in Vol. 8 - November Issue - Year 2007
Maintaining Momentum after Nadcap Accreditation
The author: Paul Huyton is a Nadcap Auditor and co-authored the book "Shot Peening"
So, you have closed-out the non-conformances from your initial audit, received the AC7117 (Surface Enhancement) certificate and have it hanging on the wall. You can be pleased with this achievement; Nadcap accreditation is the true benchmark of quality in special processes. Receiving this award is an endorsement of all those responsible: the Quality staff who devised the procedures, the Production personnel who carry the procedures out and the Management who have shown commitment to the programme in providing the resources to make it all happen. But what happens now? Anyone who has implemented quality systems will know that qualifying for the certificate is not an end to the process; it is the start of living-up to the standards you have set.
Vigilance is required to ensure that performance does not fall below the standard required in the Audit Criteria. Maintaining the momentum that carried the organization through to accreditation is essential if a poor re-accreditation audit is to be avoided. If the Nadcap certificate is treated as a badge of convenience to access customers and obtain orders, then the spirit of excellence and pride can be lost. Continuous awareness and effort are needed to keep the Quality System adequate and the workforce compliant to it. This effort must start with the leadership displayed by top management of the organization and flow down to all levels.
Monitoring and review of the Quality System are essential activities to ensure that procedures are adequate and conform to customer and Nadcap requirements. Any Nadcap supplier should put great importance on how they monitor and review not just production output but also the quality system itself. Questions should be asked like: “Does the system prevent non-conformance instead of just identifying non-conformance? Is flow-down of customer requirements well-planned and effective? Do the procedures and documentation reflect the form and requirements of the audit checklist?”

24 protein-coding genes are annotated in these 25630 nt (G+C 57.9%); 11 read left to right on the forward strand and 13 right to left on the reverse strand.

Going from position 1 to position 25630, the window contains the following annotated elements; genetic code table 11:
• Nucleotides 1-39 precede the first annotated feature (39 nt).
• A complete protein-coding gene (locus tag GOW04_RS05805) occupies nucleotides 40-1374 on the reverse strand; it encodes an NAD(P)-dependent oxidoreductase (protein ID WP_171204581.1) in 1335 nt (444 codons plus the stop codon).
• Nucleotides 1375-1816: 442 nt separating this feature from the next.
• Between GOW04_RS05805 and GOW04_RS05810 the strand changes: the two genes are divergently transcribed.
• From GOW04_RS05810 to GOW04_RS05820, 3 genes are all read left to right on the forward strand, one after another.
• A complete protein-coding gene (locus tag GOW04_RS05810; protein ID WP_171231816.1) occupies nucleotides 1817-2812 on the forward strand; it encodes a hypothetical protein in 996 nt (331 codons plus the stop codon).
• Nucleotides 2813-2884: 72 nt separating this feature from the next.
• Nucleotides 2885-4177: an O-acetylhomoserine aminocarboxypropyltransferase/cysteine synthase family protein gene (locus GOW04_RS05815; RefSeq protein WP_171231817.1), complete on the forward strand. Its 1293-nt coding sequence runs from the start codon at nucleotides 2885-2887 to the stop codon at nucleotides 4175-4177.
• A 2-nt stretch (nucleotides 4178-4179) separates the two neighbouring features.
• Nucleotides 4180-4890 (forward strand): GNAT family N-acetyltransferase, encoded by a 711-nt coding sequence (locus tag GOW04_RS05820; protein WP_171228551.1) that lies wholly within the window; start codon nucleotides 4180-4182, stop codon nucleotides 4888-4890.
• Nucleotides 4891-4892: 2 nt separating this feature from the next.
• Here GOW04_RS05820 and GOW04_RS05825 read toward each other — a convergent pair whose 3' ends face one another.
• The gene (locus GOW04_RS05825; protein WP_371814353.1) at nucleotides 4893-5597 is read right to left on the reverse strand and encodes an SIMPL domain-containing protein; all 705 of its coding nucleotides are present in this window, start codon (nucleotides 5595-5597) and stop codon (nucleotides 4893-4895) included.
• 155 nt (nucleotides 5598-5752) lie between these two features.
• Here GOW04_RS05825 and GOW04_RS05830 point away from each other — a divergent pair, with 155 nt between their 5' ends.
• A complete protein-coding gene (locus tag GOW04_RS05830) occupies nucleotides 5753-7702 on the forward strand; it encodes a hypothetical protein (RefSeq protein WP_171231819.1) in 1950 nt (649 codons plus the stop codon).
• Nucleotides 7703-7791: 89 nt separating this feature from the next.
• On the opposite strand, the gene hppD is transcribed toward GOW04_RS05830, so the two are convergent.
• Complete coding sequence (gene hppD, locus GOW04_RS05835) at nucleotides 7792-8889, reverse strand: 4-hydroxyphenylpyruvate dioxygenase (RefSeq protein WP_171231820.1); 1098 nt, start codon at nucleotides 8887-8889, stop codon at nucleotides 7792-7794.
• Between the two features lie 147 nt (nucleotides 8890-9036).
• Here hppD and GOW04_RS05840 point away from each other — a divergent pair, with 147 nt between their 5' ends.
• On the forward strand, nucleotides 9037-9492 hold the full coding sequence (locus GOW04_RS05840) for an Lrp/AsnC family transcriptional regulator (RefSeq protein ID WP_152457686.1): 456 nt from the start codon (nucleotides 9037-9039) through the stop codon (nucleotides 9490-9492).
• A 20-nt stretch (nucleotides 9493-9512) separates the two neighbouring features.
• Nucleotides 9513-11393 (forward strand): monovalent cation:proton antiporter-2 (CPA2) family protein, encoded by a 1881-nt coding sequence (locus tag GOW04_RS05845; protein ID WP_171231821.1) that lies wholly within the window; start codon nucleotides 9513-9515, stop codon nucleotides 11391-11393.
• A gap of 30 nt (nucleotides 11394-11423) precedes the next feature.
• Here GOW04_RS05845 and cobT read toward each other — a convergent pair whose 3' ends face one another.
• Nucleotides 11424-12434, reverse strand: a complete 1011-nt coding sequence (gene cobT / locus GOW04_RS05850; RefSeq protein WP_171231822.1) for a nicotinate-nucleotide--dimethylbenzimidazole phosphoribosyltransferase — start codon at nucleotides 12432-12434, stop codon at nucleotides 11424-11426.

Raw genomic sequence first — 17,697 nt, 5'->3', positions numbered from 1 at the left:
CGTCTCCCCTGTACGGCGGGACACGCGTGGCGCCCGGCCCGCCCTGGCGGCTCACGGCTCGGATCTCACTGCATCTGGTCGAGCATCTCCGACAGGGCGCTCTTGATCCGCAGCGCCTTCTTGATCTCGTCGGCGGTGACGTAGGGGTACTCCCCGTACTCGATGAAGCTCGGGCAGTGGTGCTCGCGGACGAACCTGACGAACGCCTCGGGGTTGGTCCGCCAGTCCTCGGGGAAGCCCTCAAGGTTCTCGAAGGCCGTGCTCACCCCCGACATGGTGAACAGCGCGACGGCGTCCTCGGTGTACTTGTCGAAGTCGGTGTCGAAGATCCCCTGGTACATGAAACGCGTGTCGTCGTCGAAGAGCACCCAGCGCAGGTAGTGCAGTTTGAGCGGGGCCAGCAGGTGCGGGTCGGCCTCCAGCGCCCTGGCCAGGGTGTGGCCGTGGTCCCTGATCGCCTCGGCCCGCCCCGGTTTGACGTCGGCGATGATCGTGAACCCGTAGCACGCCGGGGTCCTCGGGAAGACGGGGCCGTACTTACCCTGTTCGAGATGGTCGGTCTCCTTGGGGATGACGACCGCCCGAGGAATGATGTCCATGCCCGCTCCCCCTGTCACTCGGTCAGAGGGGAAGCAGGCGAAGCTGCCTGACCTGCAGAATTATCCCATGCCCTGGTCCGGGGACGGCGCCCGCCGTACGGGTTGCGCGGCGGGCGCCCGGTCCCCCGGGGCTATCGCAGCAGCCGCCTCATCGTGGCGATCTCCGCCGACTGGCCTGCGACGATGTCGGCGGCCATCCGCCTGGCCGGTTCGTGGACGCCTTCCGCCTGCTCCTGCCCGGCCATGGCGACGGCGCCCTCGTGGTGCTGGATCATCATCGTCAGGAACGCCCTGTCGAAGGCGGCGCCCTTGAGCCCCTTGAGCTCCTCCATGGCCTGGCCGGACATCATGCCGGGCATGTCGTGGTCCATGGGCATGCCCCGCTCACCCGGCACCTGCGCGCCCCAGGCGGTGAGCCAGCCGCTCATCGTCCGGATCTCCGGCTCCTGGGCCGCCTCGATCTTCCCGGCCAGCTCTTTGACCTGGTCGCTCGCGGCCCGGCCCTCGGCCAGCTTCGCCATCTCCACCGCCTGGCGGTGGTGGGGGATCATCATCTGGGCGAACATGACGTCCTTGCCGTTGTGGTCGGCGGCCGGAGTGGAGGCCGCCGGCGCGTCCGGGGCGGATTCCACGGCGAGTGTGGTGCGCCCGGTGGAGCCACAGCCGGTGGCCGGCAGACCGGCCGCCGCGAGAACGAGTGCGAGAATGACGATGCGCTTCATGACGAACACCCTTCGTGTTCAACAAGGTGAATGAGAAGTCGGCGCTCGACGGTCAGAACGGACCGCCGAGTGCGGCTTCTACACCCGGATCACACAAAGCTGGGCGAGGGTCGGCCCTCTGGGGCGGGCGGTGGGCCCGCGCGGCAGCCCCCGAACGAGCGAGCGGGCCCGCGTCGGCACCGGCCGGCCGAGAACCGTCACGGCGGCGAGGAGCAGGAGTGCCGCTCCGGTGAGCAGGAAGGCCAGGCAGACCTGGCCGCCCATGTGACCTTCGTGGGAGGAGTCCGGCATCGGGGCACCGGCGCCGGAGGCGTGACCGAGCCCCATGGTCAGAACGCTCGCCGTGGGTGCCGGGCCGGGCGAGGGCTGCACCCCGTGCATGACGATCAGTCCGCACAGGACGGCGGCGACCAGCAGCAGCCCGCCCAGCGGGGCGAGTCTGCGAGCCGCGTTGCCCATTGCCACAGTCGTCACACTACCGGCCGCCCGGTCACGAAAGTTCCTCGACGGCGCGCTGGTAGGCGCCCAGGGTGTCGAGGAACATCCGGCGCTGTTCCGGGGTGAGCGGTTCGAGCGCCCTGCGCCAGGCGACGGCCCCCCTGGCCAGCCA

And compliance of personnel to the procedures can be maintained by training, guidance and inspiration. Celebrating the achievement of quality targets and recognition of individual efforts to enhance procedures are useful man-management tools in the struggle against complacency. The Nadcap audit method has a strong focus on workplace compliance by undertaking rigorous job audits, so production staff have to be involved and motivated. Process teams can be given “ownership” of their process and responsibility for compliance to the audit criteria. Giving the team authority for internal audit and corrective actions can be a great motivator if they are given guidance and support by a trained and experienced quality professional.
Nadcap recognizes that initial and re-accreditation audits have slightly differing functions and that continuous improvement has to be encouraged in the supplier base. In quality control, if you are not moving forwards you are probably going backwards. So the criteria set to pass can be different depending on whether the audit is an initial or a re-accreditation. For Surface Enhancement (shot peening), an initial audit may be sent for a failure ballot if there are greater than thirteen total NCRs (non-conformance reports) and/or greater than four Major NCRs. For a re-accreditation audit the criteria are greater than seven total NCRs and/or greater than two Major NCRs. If there is a two-thirds majority of the Task Group ballot for audit failure, the audit process is stopped and the supplier’s accreditation is suspended and has to be re-applied for. Other reasons for failure ballot are severity of findings, lack of supplier responsiveness and too many cycles to close NCRs. Greater details of this process can be found in Nadcap Operating Procedure (NOP) 011, revised 26 October 2006.
So there is an incentive to maintain and improve the quality control system after the initial accreditation. The initial audit is only a “snap-shot” of the quality system at that time and although the checklist is very thorough, it cannot be a comprehensive guarantee that the entire system is adequate & compliant. A supplier must always use internal audit and internal reporting procedures to probe the system and eradicate non-conformances. Management review then provides opportunities for system improvement and training needs. There is no doubt that there are fewer problems maintaining an accredited system when all individuals in the organization are competent and confident through the training they have received.
I hope that I have not made re-accreditation sound too daunting. Whilst it does identify weaknesses in an organization it is achieved in the majority of cases. And every supplier in the Nadcap programme has access to a rich source of relevant information and frequent training opportunities at www.pri-network.com
Author: Paul Huyton